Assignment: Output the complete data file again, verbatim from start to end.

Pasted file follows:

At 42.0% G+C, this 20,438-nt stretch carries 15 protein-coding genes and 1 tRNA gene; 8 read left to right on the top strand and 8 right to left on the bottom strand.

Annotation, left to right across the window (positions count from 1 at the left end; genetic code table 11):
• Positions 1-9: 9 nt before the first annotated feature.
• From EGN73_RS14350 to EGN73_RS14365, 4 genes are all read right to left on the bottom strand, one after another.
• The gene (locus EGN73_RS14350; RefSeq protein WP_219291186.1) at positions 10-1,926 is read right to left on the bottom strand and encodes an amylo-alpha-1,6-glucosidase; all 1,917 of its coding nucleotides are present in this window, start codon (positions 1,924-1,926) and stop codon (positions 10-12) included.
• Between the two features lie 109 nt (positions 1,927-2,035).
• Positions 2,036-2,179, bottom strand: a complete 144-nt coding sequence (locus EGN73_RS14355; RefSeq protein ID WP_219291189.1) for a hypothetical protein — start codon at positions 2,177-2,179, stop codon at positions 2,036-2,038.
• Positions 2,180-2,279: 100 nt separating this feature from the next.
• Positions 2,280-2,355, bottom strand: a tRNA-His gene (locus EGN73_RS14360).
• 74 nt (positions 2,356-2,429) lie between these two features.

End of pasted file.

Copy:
At 42.0% G+C, this 20,438-nt stretch carries 15 protein-coding genes and 1 tRNA gene; 8 read left to right on the top strand and 8 right to left on the bottom strand.

Annotation, left to right across the window (positions count from 1 at the left end; genetic code table 11):
• Positions 1-9: 9 nt before the first annotated feature.
• From EGN73_RS14350 to EGN73_RS14365, 4 genes are all read right to left on the bottom strand, one after another.
• The gene (locus EGN73_RS14350; RefSeq protein WP_219291186.1) at positions 10-1,926 is read right to left on the bottom strand and encodes an amylo-alpha-1,6-glucosidase; all 1,917 of its coding nucleotides are present in this window, start codon (positions 1,924-1,926) and stop codon (positions 10-12) included.
• Between the two features lie 109 nt (positions 1,927-2,035).
• Positions 2,036-2,179, bottom strand: a complete 144-nt coding sequence (locus EGN73_RS14355; RefSeq protein ID WP_219291189.1) for a hypothetical protein — start codon at positions 2,177-2,179, stop codon at positions 2,036-2,038.
• Positions 2,180-2,279: 100 nt separating this feature from the next.
• Positions 2,280-2,355, bottom strand: a tRNA-His gene (locus EGN73_RS14360).
• 74 nt (positions 2,356-2,429) lie between these two features.